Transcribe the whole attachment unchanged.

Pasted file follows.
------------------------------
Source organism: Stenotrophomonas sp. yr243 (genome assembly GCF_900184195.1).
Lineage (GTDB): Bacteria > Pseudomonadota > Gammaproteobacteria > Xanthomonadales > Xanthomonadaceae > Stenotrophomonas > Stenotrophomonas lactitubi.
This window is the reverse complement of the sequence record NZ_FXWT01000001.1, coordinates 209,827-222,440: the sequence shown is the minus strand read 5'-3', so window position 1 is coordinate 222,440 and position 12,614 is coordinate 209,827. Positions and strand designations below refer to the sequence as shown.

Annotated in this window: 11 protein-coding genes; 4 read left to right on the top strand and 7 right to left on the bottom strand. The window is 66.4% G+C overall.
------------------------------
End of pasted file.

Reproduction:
Source organism: Stenotrophomonas sp. yr243 (genome assembly GCF_900184195.1).
Lineage (GTDB): Bacteria > Pseudomonadota > Gammaproteobacteria > Xanthomonadales > Xanthomonadaceae > Stenotrophomonas > Stenotrophomonas lactitubi.
This window is the reverse complement of the sequence record NZ_FXWT01000001.1, coordinates 209,827-222,440: the sequence shown is the minus strand read 5'-3', so window position 1 is coordinate 222,440 and position 12,614 is coordinate 209,827. Positions and strand designations below refer to the sequence as shown.

Annotated in this window: 11 protein-coding genes; 4 read left to right on the top strand and 7 right to left on the bottom strand. The window is 66.4% G+C overall.